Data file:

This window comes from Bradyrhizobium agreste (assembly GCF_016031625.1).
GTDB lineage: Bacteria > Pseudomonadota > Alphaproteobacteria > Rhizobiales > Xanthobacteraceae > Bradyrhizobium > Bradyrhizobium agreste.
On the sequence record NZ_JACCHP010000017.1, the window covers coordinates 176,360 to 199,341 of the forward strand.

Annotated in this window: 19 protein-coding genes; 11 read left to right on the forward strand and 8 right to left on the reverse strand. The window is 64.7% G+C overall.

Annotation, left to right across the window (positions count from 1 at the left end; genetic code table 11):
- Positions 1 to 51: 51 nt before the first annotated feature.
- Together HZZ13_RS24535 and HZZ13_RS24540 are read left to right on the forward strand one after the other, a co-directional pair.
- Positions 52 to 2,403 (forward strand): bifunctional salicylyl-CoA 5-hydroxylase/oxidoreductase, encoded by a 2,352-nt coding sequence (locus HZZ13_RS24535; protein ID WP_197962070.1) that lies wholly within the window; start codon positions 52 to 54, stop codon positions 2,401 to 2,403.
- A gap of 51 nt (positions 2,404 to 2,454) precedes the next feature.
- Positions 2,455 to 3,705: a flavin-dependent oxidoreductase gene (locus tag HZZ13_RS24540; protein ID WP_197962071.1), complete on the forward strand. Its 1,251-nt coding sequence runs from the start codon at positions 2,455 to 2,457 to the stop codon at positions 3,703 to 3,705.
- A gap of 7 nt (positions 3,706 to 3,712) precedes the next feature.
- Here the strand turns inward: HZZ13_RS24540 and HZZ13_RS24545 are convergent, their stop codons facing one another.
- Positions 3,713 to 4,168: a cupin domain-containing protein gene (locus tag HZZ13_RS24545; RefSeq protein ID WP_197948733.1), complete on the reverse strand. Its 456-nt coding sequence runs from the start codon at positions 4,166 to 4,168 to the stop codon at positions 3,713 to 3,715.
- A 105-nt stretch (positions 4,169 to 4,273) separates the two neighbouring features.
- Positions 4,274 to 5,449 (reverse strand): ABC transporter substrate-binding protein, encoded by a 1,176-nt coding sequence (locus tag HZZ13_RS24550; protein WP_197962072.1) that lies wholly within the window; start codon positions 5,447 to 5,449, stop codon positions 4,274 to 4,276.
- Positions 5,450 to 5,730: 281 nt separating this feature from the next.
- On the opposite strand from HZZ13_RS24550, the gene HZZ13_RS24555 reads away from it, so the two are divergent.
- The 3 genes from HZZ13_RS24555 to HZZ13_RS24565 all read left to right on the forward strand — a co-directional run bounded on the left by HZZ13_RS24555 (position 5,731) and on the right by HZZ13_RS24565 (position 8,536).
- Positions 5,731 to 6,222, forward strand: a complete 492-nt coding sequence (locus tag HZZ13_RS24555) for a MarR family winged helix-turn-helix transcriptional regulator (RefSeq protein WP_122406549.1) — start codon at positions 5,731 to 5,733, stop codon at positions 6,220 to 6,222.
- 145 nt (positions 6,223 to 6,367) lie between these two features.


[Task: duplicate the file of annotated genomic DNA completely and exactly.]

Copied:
This window comes from Bradyrhizobium agreste (assembly GCF_016031625.1).
GTDB lineage: Bacteria > Pseudomonadota > Alphaproteobacteria > Rhizobiales > Xanthobacteraceae > Bradyrhizobium > Bradyrhizobium agreste.
On the sequence record NZ_JACCHP010000017.1, the window covers coordinates 176,360 to 199,341 of the forward strand.

Annotated in this window: 19 protein-coding genes; 11 read left to right on the forward strand and 8 right to left on the reverse strand. The window is 64.7% G+C overall.

Annotation, left to right across the window (positions count from 1 at the left end; genetic code table 11):
- Positions 1 to 51: 51 nt before the first annotated feature.
- Together HZZ13_RS24535 and HZZ13_RS24540 are read left to right on the forward strand one after the other, a co-directional pair.
- Positions 52 to 2,403 (forward strand): bifunctional salicylyl-CoA 5-hydroxylase/oxidoreductase, encoded by a 2,352-nt coding sequence (locus HZZ13_RS24535; protein ID WP_197962070.1) that lies wholly within the window; start codon positions 52 to 54, stop codon positions 2,401 to 2,403.
- A gap of 51 nt (positions 2,404 to 2,454) precedes the next feature.
- Positions 2,455 to 3,705: a flavin-dependent oxidoreductase gene (locus tag HZZ13_RS24540; protein ID WP_197962071.1), complete on the forward strand. Its 1,251-nt coding sequence runs from the start codon at positions 2,455 to 2,457 to the stop codon at positions 3,703 to 3,705.
- A gap of 7 nt (positions 3,706 to 3,712) precedes the next feature.
- Here the strand turns inward: HZZ13_RS24540 and HZZ13_RS24545 are convergent, their stop codons facing one another.
- Positions 3,713 to 4,168: a cupin domain-containing protein gene (locus tag HZZ13_RS24545; RefSeq protein ID WP_197948733.1), complete on the reverse strand. Its 456-nt coding sequence runs from the start codon at positions 4,166 to 4,168 to the stop codon at positions 3,713 to 3,715.
- A 105-nt stretch (positions 4,169 to 4,273) separates the two neighbouring features.
- Positions 4,274 to 5,449 (reverse strand): ABC transporter substrate-binding protein, encoded by a 1,176-nt coding sequence (locus tag HZZ13_RS24550; protein WP_197962072.1) that lies wholly within the window; start codon positions 5,447 to 5,449, stop codon positions 4,274 to 4,276.
- Positions 5,450 to 5,730: 281 nt separating this feature from the next.
- On the opposite strand from HZZ13_RS24550, the gene HZZ13_RS24555 reads away from it, so the two are divergent.
- The 3 genes from HZZ13_RS24555 to HZZ13_RS24565 all read left to right on the forward strand — a co-directional run bounded on the left by HZZ13_RS24555 (position 5,731) and on the right by HZZ13_RS24565 (position 8,536).
- Positions 5,731 to 6,222, forward strand: a complete 492-nt coding sequence (locus tag HZZ13_RS24555) for a MarR family winged helix-turn-helix transcriptional regulator (RefSeq protein WP_122406549.1) — start codon at positions 5,731 to 5,733, stop codon at positions 6,220 to 6,222.
- 145 nt (positions 6,223 to 6,367) lie between these two features.